PM meets with his Egyptian counterpart al-Sisi on sidelines of UN General Assembly to discuss regional developments and the situation in Gaza; only an Egyptian flag was put in the room; Egyptian spokesman: ‘the two stressed the importance of renewing cease-fire talks with Hamas.’
Prime Minister Benjamin Netanyahu met Wednesday with Egyptian President Abdel Fattah al-Sisi on the sidelines of the UN General Assembly in New York.
The two leaders met amid continued efforts of Egyptian intelligence to mediate a possible long-term ceasefire arrangement between Israel and Hamas.
Netanyahu’s talks with Sisi late on Wednesday focused on “regional developments”, the Israeli Prime Minister wrote on Twitter without elaborating.
A spokesman for the Egyptian president issued a statement saying that the two leaders “discussed the peace process, and stressed the importance of renewing negotiations between the Palestinians and Israelis in order to form a comprehensive and just solution to the Palestinian problem.”
He added that resolving the problem would create a new reality in the Middle East, one “in which all peoples enjoy stability.” According to the spokesman, Netanyahu thanked al-Sisi for his efforts in fighting terrorism.
Netanyahu and al-Sisi met publicly for the first time in September of last year, also in New York. Last month, Ynet learned that the prime minister held a secret meeting with al-Sisi.
The information came from a foreign diplomatic source, but the Prime Minister’s Office refused to comment on the matter.
According to Channel 10 News, the meeting took place on May 22 when Netanyahu flew with a small delegation of advisors and security guards. He stayed in Egypt for a few hours and participated in the breaking of the Ramadan fast before returning to Israel late at night.
Egypt plays an important role in a cease-fire talk between Israel and Hamas.
Last Saturday a delegation of senior Egyptian intelligence officials arrived in the Gaza Strip for a brief visit as part of Egypt’s effort to renew the internal reconciliation talks in Gaza as well as ceasefire negotiations with Israel.
The Egyptian intelligence officials who entered Gaza through the Erez Crossing met with Hamas leader Ismail Haniyeh for a “significant and crucial” meeting, Palestinian sources said.
“Egypt’s main interest is to reach an intra-Palestinian reconciliation in accordance with Palestinian Authority (PA) President Mahmoud Abbas’s demand that he is the only legitimate representative of the Palestinians with whom any understandings can be reached.
“Hamas, however, is interested in promoting a ceasefire agreement with Israel before an intra-Palestinian reconciliation is achieved, in order to take credit for easing the Israeli blockade over Gaza,” the Palestinian sources elaborated.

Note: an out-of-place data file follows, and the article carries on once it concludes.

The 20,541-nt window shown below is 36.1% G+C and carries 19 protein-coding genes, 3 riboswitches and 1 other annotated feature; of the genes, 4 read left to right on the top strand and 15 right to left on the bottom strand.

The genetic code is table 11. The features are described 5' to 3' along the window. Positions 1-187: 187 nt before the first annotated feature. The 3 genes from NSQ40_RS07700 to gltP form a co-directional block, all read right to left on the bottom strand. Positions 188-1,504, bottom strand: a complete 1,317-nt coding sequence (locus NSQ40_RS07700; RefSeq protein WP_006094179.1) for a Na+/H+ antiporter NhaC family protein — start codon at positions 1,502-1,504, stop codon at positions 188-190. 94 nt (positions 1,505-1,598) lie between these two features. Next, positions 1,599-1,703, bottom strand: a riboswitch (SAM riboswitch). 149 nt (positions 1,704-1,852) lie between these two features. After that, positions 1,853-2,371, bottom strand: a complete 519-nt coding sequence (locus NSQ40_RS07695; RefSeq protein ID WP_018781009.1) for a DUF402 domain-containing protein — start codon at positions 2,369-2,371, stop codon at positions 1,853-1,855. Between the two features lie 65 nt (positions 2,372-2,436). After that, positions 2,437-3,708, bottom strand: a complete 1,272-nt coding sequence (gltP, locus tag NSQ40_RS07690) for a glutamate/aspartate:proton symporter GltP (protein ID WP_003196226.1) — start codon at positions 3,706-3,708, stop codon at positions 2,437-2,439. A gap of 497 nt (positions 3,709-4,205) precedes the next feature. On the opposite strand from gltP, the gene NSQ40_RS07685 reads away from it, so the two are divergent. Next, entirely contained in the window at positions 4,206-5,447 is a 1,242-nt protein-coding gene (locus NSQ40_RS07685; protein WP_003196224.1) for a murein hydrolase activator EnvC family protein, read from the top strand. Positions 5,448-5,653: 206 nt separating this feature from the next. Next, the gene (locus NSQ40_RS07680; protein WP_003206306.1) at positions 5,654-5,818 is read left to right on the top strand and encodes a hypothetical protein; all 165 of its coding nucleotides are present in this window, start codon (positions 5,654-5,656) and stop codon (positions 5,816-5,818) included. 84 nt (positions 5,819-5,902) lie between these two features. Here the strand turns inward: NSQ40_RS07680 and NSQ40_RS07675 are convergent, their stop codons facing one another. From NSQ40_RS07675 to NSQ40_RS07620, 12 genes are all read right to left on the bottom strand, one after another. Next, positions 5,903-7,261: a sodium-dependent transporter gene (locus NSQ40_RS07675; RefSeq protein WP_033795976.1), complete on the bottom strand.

“Egypt views the dead end (in ceasefire talks with Israel) as pushing Gaza towards a dangerous military escalation on the border fence. Nevertheless, Egypt is not willing to promote calm only to please Hamas since it has bigger international and intra-Arab interests. Egypt will need to decide how to overcome this obstacle” the sources explained.
According to The Associated Press, after the Egyptian delegation left Gaza, senior Hamas official Sami Abu Zuhri said their indirect cease-fire talks with Israel have halted. Abu Zuhri added that his Islamic militant group is escalating its protests in new locations along Gaza’s border with Israel.
Egypt has been working to broker a long-term ceasefire between Israel and the Gaza Strip’s dominant Hamas Islamist movement amid frequent violence along the Israel-Gaza border.
Since March, thousands swarmed the security fence as part of “The Great March of Return,” weekly protests.
Egypt and the United Nations have been working to mediate in order to avoid another large-scale round of violence.
Egypt was the first of a handful of Arab countries to recognize Israel under a 1979 peace treaty and the two countries maintain close co-ordination on security as well as energy ties.
On Thursday Israeli and Egyptian companies announced that they would buy into a pipeline that would enable a landmark $15 billion natural gas export deal to begin next year.
Netanyahu and Sisi convened for their previously announced talks several hours after US President Donald Trump said he wanted a two-state solution to resolve the Israeli-Palestinian conflict, in what had appeared to be the clearest expression yet of his administration’s support for such an outcome.
But later on Wednesday Trump told a news conference that he would be open to a one-state solution if that was the preference of the parties themselves, a position he had previously stated.
The article was published on Ynet
On Tuesday Daniel Sugarman wrote an article on the clashes at the Gaza border. Today he acknowledges that he was wrong.
It’s never easy to say you’re sorry.
To admit you’re wrong. To announce publicly, “I made a mistake”.
But to apologise when that apology comes bound up with what is, perhaps, the most intractable conflict on earth, makes it a thousand times harder.